White House began as gray, later painted white

2013-12-29T00:00:00Z White House began as gray, later painted white nwitimes.com
December 29, 2013 12:00 am

Lately, in the letter to the editor, there has been conversation about the color of the White House. There is reference to symbolism about the White House being white. For all of you who are making a big deal about the color, here is a history lesson with facts.

The original color of the White House was a natural grey in color because it was constructed with sandstone, not painted white. In 1814, during the War of 1812 with the British, the White House was burned with the interior destroyed and the exterior charred. White paint was used to cover up the charred marks.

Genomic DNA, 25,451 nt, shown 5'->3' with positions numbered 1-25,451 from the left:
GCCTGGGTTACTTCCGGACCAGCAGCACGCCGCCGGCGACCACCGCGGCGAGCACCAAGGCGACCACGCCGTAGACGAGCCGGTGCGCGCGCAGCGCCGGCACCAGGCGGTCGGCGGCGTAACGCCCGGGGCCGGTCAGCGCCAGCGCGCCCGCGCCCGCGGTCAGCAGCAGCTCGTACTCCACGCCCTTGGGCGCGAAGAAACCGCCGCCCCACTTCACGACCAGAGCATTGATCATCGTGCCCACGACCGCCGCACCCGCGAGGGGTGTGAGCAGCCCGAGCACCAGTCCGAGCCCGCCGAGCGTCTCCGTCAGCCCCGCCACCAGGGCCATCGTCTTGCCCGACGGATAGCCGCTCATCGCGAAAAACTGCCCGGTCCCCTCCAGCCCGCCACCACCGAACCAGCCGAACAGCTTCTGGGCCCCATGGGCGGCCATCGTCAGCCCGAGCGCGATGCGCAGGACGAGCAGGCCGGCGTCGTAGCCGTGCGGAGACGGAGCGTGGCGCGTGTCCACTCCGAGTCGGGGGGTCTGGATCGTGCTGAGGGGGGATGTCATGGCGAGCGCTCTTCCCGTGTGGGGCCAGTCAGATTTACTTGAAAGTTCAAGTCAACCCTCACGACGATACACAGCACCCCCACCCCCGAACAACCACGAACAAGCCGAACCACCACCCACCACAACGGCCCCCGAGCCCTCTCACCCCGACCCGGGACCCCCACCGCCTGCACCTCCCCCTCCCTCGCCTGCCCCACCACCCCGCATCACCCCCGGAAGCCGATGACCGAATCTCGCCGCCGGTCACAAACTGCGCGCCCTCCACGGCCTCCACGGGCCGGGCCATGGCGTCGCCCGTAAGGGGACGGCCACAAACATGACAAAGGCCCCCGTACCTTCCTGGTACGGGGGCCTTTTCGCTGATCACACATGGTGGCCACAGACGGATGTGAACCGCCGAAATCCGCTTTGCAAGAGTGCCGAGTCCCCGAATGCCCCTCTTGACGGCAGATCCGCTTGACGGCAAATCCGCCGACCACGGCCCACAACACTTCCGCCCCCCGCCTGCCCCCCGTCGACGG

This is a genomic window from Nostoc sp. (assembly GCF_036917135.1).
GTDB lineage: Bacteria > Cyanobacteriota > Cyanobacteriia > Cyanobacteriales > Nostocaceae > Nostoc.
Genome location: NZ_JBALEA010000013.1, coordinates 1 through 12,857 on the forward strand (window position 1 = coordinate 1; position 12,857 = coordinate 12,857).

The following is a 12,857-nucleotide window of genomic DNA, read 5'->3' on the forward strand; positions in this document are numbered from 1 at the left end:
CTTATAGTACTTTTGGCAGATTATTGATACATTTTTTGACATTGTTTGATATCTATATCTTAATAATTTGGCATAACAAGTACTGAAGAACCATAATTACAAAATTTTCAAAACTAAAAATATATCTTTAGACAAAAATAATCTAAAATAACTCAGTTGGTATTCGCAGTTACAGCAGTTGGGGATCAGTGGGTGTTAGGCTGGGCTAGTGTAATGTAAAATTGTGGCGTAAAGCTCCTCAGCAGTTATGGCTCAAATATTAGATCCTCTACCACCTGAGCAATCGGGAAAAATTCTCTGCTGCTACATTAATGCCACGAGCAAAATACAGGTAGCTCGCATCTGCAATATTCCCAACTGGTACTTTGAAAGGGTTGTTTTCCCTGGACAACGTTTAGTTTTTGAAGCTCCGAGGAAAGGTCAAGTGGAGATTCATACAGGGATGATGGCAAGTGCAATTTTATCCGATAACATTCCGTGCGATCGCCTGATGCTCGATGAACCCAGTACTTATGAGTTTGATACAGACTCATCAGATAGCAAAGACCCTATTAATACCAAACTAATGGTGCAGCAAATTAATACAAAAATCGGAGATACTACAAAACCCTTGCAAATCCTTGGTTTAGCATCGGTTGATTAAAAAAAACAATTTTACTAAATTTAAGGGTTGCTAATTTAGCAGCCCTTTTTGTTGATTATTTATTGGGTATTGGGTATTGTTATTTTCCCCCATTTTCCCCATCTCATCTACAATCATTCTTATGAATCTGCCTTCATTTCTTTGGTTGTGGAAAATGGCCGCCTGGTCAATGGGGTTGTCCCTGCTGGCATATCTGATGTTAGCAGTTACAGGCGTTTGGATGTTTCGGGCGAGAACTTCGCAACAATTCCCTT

The White House was never called by that name immediately after it was built. It was some years after the repairs to the burned building were done that the name White House referred to where the president of the United States lived. There is no symbolism associated with its color.

Any history professor can tell you about the original color of the White House, and how it became the color it is today.

- Louis Gorman, East Chicago

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